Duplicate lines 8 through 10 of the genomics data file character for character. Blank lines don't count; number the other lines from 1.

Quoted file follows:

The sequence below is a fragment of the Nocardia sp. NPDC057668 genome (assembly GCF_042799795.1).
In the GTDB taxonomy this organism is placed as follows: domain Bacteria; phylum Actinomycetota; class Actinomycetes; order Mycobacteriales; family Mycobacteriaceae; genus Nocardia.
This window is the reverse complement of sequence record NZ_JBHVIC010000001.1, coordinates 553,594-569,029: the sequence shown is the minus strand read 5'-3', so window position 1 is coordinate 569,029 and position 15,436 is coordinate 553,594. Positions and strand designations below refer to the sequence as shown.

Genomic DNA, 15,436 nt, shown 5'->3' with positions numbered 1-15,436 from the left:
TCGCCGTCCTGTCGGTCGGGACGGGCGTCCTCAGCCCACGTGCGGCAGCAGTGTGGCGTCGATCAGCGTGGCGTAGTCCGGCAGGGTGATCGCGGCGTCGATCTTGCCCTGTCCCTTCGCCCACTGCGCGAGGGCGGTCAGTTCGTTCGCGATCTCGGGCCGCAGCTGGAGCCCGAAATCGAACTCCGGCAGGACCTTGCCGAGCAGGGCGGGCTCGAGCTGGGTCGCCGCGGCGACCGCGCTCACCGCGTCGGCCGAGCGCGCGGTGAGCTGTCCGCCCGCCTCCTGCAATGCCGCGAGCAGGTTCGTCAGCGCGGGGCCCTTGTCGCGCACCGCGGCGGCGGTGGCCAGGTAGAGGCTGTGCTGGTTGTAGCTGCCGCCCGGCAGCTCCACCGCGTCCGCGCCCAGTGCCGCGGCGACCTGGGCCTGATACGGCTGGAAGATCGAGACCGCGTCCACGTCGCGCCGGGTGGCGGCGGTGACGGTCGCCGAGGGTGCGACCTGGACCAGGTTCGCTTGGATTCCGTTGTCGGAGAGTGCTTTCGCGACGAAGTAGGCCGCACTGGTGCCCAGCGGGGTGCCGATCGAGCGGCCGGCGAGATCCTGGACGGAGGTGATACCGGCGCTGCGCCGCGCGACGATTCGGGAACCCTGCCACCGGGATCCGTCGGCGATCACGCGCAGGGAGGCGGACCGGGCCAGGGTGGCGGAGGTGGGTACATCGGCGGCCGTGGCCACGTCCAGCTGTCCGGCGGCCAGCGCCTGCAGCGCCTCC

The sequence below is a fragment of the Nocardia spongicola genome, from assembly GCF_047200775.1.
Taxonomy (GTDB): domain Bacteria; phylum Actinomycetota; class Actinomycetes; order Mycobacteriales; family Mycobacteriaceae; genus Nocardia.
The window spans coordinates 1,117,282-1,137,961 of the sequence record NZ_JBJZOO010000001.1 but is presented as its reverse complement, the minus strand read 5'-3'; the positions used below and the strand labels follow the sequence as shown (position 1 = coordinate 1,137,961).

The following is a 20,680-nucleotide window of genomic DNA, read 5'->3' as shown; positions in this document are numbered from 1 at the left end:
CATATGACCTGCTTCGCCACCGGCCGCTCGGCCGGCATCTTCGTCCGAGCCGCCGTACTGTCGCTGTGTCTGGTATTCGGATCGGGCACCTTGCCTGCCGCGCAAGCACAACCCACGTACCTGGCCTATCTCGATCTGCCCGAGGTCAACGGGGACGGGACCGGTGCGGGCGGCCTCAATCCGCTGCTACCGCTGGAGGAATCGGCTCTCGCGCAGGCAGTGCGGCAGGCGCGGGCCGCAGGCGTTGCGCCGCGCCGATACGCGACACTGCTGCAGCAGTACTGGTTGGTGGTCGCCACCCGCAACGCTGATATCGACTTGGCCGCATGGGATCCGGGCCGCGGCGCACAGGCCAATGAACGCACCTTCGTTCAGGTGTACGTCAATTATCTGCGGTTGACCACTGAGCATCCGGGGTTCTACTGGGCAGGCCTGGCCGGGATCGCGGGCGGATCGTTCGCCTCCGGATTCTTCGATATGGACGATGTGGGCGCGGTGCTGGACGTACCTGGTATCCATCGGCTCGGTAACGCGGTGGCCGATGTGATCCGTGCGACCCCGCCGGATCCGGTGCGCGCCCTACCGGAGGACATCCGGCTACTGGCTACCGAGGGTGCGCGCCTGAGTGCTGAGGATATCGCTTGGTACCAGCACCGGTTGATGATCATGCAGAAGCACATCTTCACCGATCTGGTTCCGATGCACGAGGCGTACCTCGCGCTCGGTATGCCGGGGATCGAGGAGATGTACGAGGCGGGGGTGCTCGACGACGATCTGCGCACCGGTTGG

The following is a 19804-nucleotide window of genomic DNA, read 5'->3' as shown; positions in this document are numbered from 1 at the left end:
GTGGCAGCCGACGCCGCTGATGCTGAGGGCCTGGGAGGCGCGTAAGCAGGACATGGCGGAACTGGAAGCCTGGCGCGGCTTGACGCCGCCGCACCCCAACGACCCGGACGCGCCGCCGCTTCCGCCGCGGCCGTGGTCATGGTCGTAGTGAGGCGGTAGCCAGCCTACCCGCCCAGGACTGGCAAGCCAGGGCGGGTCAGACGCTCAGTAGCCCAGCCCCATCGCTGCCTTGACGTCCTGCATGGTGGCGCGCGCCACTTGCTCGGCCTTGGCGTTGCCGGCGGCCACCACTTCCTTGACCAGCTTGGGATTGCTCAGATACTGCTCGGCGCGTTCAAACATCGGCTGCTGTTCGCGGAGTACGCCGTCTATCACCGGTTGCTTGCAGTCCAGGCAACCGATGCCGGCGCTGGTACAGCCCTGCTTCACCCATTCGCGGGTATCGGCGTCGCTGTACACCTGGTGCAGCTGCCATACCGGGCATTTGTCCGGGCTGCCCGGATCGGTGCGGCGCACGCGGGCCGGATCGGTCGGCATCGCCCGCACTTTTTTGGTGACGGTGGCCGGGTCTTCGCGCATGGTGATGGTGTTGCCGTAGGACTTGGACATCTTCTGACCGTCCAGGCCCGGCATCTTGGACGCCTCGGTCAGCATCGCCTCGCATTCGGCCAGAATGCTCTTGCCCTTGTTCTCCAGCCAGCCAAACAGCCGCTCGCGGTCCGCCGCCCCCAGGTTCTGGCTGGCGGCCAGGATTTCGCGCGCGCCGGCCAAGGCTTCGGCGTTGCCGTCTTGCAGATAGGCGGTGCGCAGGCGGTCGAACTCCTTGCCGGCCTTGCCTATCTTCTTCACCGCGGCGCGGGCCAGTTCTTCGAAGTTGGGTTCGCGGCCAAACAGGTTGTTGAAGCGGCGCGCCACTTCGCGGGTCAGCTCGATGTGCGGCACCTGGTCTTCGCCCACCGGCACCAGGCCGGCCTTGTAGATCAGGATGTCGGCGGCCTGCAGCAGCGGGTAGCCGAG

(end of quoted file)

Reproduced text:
The window spans coordinates 1,117,282-1,137,961 of the sequence record NZ_JBJZOO010000001.1 but is presented as its reverse complement, the minus strand read 5'-3'; the positions used below and the strand labels follow the sequence as shown (position 1 = coordinate 1,137,961).

The following is a 20,680-nucleotide window of genomic DNA, read 5'->3' as shown; positions in this document are numbered from 1 at the left end:
CATATGACCTGCTTCGCCACCGGCCGCTCGGCCGGCATCTTCGTCCGAGCCGCCGTACTGTCGCTGTGTCTGGTATTCGGATCGGGCACCTTGCCTGCCGCGCAAGCACAACCCACGTACCTGGCCTATCTCGATCTGCCCGAGGTCAACGGGGACGGGACCGGTGCGGGCGGCCTCAATCCGCTGCTACCGCTGGAGGAATCGGCTCTCGCGCAGGCAGTGCGGCAGGCGCGGGCCGCAGGCGTTGCGCCGCGCCGATACGCGACACTGCTGCAGCAGTACTGGTTGGTGGTCGCCACCCGCAACGCTGATATCGACTTGGCCGCATGGGATCCGGGCCGCGGCGCACAGGCCAATGAACGCACCTTCGTTCAGGTGTACGTCAATTATCTGCGGTTGACCACTGAGCATCCGGGGTTCTACTGGGCAGGCCTGGCCGGGATCGCGGGCGGATCGTTCGCCTCCGGATTCTTCGATATGGACGATGTGGGCGCGGTGCTGGACGTACCTGGTATCCATCGGCTCGGTAACGCGGTGGCCGATGTGATCCGTGCGACCCCGCCGGATCCGGTGCGCGCCCTACCGGAGGACATCCGGCTACTGGCTACCGAGGGTGCGCGCCTGAGTGCTGAGGATATCGCTTGGTACCAGCACCGGTTGATGATCATGCAGAAGCACATCTTCACCGATCTGGTTCCGATGCACGAGGCGTACCTCGCGCTCGGTATGCCGGGGATCGAGGAGATGTACGAGGCGGGGGTGCTCGACGACGATCTGCGCACCGGTTGG